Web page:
Research Brief: What Makes You a Computer Warrior or Wimp?

Culture plays a surprising role in how confident we are using computers

What did the study look at?

For most of us, computers are essential work tools, but that doesn’t mean we’re all comfortable around them. “Computer self-efficacy” (CSE) — our judgment of how competent we are to use computer hardware and software — varies widely and can affect job performance and organizational productivity. Existing theories used to explain how self-efficacy beliefs are shaped and why they vary could be improved. To fill in the gaps, this study focuses on the role of culture (country membership and individualism), task characteristics, software complexity, and personal characteristics (personal innovativeness and software experience) in shaping computer self-efficacy.

How was the study designed?

Researchers conducted a web-based survey of 228 employees who used computers in two different countries: Spain and the U.S. These countries were selected because there are comparable in terms of development yet have national cultures with divergent views on individualism. Americans are expected to look after themselves and give priority to personal goals, for example, while Spaniards place greater importance on shared goals and interests. As well, Spaniards tend to be more tolerant of unequal distribution of power than Americans but feel less comfortable with uncertainty and ambiguity.

What did the study find?

  • Cultural, task, software, and personal factors all significantly influence computer self-efficacy beliefs.
  • Task ambiguity (when expectations are unclear) and the personal willingness to try new information technologies, in particular, are critical in assessing CSE beliefs.
  • A preference for individualism, task interdependence, and willingness to try new technologies bolster computer self-efficacy. Task ambiguity and software complexity both have the opposite effect.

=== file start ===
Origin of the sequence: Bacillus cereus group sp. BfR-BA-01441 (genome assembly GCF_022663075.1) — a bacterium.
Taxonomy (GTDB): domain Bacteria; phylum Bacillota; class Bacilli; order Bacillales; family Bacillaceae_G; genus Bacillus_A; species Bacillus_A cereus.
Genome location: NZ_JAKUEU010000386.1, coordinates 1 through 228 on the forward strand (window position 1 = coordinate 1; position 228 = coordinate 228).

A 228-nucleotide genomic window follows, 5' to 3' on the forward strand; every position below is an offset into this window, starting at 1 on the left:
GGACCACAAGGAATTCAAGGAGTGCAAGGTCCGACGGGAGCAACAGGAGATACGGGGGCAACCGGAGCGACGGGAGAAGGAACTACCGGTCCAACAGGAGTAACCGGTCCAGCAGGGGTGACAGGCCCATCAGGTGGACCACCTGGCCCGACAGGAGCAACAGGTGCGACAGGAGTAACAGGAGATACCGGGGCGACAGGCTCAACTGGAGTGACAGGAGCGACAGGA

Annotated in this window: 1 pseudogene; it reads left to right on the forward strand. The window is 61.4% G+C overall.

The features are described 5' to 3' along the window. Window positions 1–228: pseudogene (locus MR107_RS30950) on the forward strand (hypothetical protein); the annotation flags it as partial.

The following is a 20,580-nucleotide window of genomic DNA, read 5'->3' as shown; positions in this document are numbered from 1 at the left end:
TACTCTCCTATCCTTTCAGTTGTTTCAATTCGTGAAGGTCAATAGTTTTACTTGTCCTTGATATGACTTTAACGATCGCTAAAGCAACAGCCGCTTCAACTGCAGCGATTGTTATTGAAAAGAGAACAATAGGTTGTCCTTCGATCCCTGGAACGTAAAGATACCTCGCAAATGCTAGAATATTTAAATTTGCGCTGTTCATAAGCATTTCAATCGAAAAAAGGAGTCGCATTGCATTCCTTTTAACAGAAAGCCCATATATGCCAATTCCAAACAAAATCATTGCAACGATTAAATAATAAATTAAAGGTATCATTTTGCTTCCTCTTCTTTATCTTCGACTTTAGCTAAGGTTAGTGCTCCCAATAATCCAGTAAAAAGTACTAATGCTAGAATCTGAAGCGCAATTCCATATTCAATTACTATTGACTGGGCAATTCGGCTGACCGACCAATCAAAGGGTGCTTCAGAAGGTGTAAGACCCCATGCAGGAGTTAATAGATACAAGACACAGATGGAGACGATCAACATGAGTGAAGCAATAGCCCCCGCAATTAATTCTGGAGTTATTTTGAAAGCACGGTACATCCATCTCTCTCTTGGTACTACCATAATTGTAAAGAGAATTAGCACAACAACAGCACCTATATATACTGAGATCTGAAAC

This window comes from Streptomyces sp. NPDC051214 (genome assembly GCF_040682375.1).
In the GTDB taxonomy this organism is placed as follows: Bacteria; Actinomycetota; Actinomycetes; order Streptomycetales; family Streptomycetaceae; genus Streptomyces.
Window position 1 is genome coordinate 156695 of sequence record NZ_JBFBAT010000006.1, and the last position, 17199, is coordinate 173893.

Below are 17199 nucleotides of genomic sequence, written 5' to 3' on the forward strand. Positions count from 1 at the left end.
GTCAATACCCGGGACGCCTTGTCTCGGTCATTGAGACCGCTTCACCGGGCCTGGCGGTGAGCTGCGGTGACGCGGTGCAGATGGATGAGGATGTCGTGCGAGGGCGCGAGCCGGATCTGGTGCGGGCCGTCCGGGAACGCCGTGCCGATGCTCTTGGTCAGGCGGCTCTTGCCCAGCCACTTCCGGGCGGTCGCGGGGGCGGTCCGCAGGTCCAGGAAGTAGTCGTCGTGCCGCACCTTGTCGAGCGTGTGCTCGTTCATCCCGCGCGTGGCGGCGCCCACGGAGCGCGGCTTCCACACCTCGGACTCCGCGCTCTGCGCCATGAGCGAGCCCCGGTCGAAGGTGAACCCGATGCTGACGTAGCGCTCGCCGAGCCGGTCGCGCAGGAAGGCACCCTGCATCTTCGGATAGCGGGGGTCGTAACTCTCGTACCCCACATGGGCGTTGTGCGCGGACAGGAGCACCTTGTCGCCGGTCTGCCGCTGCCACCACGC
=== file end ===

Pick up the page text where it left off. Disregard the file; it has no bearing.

• Culture affects CSE indirectly through employees’ preferences for individualism and task interdependence.

What do I need to know?

Computer self-efficacy strongly determines how well individuals perform on computers and their willingness to use a particular technology, making it an important consideration for human resources practitioners.

Given the increasing multicultural make-up of our workplaces and the role of culture in shaping how confident we are in using information technologies, managers in culturally diverse units should consider “the individualistic or collectivistic nature of the national culture of their employees and foster independent or interdependent tasks to enhance their CSE,” the researchers say. “In culturally diverse departments and teams, managers could design a balance of interdependent tasks and individual responsibilities in order to enhance their employees’ beliefs in their computer skills.”

Similarly, HR practitioners should consider culture when administering employee assessments of computer skills.

With task ambiguity having a negative influence on how confident people are in their computer skills, managers can help employees by clarifying ill-defined goals and vague tasks and fostering an atmosphere that allows for questioning, according to the researchers.

Finally, software training can be better targeted based on an individual’s willingness to try new technology. “For employees with high personal innovativeness, training emphasizing the novel characteristics of software and encouraging exploration behaviors could be used,” the researchers note. “Another option would be to direct these employees to self-directed training. In contrast, for employees with low software personal innovativeness, hands-on training providing support for learning software functionality could be put into place.”

 

 

Title: The missing links: cultural, software, task and personal influences on computer self-efficacy

Authors: Ana Ortiz de Guinea (HÉC Montréal), Jane Webster (Smith School of Business, Queen's University)

Published: The International Journal of Human Resource Management (2015, Vol. 26, No. 7, 905–931)

Alan Morantz

Smith School of Business

Goodes Hall, Queen's University
Kingston, Ontario
Canada K7L 3N6

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